Online fans of Harrows sing high praises of its chicken pies, with the oftrepeated description that they’re “just different” from other pot pies. How different could they be?
A lot, it turns out. And for the first time Harrows has branched out south of Boston, opening a location in Dedham near the Legacy Place shopping center.
Like the Harrows locations in Reading and three other spots up north, the Dedham storefront has no seating. The chain’s grab-and-go concept is based on providing a meal cooked from scratch for the busy modern family. The pies are sold cold or frozen, but the store keeps a few hot ones on hand; calling an hour ahead is recommended if you want to pick up a ready-to-eat pie.
Unable to resist, I tucked into an individual-sized hot pie ($5.50) in the car, and my first impression was of Thanksgiving. The chicken is so rich and succulent, it’s hard to believe it’s all white meat. Carrots and potatoes lend heartiness, and the gravy evokes the holidays, with a luxurious and full-bodied mouthfeel. The crust is only on top of the pie, and the pastry is flaky and thin, so it doesn’t carry the dish into overly heavy territory.
Harrows doesn’t skimp on the chicken. There are no tiny shreds in the pies, but huge hunks of tender meat. You couldn’t dream up a pot pie this good from the supermarket frozen section. The other factor that sets these pies apart is the freshness.
“We make them fresh every day,” said Wally Arsenault, co-owner of Harrows. “We don’t have them made in advance or use preservatives.”
Arsenault said the pies are all made at the main Harrows location in Reading, and most are sold within a day. The secret to the chicken, he said, is slow simmering, “a long process, and more labor intensive.”
Harrows has only one other chicken pot pie on its menu, a vegetable-free version ($5.50 for individual; $17.75 for family size). That appeals to families whose children don’t like vegetables, or people who prefer other vegetables and cook them as sides at home, Arsenault said.
The classic version makes up 80 percent of its sales, he said. The pies are almost identical, but I like the variety that the potatoes and carrots bring.
There may be only two types of pot pies, but there are plenty of sides to accompany them. Mashed potatoes ($3.75 a pint) are a little dry on their own, but a wonderful chicken gravy ($3.75 a pint) makes them creamy and flavorful.
Pureed butternut squash ($4.50 a pint) was watery and bland, and nobody else at my dinner table liked it. The favorites were the chicken pie with vegetables (family size, for four, $16.75), mashed potatoes, and macaroni and cheese ($4.50 a pint) — it’s a simple stovetop-style version, but the cheesy noodles hit the spot.
Dinner rolls ($2.25 for a half-dozen) are all right, but forgettable. The cornbread, however, is moist and fluffy, a little sweet and a bit grainy ($3.50 a pan). Cranberry sauce ($2.25 for a half pint) is deliciously sugary and tart.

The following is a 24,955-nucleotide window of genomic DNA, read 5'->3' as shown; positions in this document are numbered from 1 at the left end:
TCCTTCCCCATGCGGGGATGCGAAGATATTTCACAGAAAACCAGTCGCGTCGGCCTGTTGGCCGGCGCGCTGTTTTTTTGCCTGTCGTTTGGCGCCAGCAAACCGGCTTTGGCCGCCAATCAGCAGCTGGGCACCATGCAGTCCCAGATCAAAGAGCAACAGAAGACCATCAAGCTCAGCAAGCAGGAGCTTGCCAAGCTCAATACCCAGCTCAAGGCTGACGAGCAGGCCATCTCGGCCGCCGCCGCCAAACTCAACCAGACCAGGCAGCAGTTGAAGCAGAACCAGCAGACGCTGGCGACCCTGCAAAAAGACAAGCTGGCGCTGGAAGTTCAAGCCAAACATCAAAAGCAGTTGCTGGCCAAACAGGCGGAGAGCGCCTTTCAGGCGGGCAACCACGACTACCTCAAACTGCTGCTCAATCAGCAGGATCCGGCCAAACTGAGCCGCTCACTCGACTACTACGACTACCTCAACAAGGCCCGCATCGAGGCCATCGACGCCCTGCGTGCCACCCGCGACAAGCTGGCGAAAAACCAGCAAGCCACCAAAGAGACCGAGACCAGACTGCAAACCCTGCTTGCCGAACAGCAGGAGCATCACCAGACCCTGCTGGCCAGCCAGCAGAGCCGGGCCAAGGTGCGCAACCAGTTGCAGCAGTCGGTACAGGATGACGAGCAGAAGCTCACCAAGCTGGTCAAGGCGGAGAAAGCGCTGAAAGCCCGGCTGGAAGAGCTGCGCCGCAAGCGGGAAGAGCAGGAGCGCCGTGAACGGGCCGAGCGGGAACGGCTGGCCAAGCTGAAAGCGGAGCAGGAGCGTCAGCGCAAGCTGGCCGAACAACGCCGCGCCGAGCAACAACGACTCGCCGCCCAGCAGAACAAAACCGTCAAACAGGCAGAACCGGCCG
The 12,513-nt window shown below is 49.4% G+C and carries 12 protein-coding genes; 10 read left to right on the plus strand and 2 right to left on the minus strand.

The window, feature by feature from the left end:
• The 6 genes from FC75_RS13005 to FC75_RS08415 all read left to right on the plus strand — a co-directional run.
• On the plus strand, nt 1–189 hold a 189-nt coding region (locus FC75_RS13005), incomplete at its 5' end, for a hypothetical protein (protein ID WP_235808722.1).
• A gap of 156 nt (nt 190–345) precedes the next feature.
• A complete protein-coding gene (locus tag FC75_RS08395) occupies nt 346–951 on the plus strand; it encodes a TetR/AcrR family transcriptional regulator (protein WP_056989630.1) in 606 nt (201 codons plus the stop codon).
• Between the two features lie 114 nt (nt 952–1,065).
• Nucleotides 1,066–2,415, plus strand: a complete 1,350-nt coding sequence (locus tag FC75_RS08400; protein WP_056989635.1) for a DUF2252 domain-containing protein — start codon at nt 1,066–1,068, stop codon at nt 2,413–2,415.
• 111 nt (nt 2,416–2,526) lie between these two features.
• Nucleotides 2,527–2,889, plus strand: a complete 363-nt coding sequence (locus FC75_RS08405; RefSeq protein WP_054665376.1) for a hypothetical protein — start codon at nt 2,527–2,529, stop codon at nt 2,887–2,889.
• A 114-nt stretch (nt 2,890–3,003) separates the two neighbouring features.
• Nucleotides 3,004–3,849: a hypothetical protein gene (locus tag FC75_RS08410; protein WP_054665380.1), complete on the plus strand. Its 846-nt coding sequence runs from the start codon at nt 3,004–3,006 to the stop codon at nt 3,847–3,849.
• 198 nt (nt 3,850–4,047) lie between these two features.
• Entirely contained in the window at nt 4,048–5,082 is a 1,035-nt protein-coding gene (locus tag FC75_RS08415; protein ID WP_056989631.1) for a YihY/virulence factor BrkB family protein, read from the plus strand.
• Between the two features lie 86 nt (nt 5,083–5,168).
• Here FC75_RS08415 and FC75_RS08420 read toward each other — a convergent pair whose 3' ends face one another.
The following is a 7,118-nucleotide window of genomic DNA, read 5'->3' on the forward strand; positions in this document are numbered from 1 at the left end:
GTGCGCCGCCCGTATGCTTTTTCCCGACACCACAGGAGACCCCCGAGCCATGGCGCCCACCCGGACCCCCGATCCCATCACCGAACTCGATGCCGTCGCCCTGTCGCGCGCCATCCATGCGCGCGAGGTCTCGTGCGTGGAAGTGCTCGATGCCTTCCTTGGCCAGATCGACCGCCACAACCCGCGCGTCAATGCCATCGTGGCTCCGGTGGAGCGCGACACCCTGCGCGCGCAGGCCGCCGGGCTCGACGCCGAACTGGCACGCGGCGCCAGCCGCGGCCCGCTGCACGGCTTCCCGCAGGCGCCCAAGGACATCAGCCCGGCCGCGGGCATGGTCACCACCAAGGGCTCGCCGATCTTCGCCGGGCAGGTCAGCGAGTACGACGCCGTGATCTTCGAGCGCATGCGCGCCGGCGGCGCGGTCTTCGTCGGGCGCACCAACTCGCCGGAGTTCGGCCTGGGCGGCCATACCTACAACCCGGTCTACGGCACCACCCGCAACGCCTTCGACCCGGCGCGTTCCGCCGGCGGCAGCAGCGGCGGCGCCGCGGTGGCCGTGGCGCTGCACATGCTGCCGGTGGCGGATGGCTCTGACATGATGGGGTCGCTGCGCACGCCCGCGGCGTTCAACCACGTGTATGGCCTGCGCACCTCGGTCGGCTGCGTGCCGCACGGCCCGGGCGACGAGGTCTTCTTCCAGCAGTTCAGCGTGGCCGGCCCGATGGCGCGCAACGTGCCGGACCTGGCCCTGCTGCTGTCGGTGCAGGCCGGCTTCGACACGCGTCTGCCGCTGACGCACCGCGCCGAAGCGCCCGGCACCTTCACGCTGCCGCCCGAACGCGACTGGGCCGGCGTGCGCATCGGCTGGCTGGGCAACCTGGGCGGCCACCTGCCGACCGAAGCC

Chicken soup ($3.75 a pint) has the same big, succulent pieces of chicken as the pies, but the diced carrots have the crunch and taste of raw carrots in a salad. The rawness gives an almost sour flavor to the soup, rather than the aromatic sweetness of cooked carrot.
Chicken salad ($3.75 for a half pint) is a standard version with mayonnaise, and makes good sandwiches.
There are also 8- and 10-inch pies for dessert. The apple ($6.50 for 8-inch pie) is a little dry and not sweet enough. The blueberry ($7.25 for 8-inch pie) is satisfactory, but not spectacular. On a busy night, it would fit the bill for a convenient dessert.
The chicken pies are particularly popular in cold New England weather, comfort food to warm up on chilly days.
Kwame Horsley, the manager in Dedham, said business was brisk the day before the big blizzard in February.
“We pretty much get slammed before any storm,” he said.
As customers trickled in on a weekday afternoon, Horsley and other workers offered to help each carry food to the car. They also offered a tip: Take the partially cooked crust off the individual-sized pies, and put it back on for the last few minutes of baking so it doesn’t get overdone. The larger pies need no adjustment.
The chicken pie recipe was created about 75 years ago by original co-owner Winifred Harrow, Arsenault said.
His father, Walter Arsenault, bought the business from Charles and Winifred Harrow in the 1950s, and Wally and his brother Dan bought it from their father in 1995.
The Dedham store opened on Jan. 2, and a second location south of Boston could open next year, Wally Arsenault said.
When asked whether he would consider expanding the menu or adding seating to any locations, Arsenault said that Harrows will stick to its formula.
“Seating is a different business, not the one we’re in,” he said. “We want to specialize in making chicken pies, making meals for families to bring home.”Shirley Goh can be reached at sgoh@ globe.com. Follow her blog at www.whataboutsecondbreakfast.blogspot.com.